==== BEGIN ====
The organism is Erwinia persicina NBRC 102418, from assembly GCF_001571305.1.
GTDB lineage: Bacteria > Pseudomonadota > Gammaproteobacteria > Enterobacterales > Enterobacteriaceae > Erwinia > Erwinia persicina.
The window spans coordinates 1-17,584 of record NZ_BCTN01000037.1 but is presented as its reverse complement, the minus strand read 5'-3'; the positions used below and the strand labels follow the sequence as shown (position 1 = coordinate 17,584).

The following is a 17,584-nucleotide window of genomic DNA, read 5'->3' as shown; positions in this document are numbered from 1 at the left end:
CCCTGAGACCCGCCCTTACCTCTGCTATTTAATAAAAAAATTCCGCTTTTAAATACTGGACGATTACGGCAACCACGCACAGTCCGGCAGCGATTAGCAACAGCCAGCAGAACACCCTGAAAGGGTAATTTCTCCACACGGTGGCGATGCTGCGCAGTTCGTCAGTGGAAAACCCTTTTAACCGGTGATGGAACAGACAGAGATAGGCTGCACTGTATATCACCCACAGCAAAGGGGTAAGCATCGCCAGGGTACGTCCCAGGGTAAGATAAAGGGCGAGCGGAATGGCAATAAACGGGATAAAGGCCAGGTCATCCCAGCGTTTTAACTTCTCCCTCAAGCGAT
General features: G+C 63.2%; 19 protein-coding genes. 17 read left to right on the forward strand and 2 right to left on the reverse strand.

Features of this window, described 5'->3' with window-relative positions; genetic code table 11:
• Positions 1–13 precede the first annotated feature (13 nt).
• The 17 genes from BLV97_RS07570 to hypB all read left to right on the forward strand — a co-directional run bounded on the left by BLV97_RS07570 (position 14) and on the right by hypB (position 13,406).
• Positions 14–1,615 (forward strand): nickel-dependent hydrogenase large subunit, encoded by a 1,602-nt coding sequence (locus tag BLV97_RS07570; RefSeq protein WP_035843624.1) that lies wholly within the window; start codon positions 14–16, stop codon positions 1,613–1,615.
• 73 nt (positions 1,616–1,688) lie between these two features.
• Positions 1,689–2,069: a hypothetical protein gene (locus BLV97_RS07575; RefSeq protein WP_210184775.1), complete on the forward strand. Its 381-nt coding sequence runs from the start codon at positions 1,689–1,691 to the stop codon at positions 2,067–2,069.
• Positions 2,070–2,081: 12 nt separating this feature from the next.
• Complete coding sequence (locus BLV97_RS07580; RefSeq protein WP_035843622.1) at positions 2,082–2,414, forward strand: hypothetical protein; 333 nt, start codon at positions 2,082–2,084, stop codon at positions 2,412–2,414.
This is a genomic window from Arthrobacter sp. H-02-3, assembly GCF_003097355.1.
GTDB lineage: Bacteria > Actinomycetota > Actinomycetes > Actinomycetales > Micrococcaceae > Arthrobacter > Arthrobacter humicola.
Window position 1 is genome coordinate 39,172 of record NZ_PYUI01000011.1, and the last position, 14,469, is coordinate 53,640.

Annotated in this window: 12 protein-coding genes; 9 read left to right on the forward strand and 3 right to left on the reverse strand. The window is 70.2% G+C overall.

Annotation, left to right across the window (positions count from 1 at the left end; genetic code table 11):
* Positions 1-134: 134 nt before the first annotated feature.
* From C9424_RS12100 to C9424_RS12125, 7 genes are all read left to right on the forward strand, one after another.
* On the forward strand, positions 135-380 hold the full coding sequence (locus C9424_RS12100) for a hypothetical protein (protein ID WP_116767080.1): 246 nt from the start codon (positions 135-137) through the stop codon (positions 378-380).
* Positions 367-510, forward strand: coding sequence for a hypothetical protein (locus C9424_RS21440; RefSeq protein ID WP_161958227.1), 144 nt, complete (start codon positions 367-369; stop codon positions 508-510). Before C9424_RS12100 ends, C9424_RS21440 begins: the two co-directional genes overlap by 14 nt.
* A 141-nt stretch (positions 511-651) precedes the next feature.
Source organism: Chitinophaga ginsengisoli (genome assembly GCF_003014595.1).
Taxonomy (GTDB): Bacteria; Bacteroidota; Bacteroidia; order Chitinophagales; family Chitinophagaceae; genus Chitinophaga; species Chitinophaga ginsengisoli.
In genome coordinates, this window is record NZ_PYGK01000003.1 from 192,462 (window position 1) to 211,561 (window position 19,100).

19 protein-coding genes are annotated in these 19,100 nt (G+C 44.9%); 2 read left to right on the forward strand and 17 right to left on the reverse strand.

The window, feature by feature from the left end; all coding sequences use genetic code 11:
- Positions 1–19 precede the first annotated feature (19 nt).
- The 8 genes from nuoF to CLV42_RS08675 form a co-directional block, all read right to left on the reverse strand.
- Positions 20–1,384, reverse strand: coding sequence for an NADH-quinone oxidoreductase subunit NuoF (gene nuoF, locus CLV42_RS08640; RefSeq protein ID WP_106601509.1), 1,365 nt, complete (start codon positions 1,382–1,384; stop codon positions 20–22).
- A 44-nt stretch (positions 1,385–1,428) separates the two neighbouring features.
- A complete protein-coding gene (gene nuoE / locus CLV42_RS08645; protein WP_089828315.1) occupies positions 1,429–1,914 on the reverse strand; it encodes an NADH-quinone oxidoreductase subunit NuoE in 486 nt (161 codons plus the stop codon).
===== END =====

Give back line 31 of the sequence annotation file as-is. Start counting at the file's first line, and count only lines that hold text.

- The 8 genes from nuoF to CLV42_RS08675 form a co-directional block, all read right to left on the reverse strand.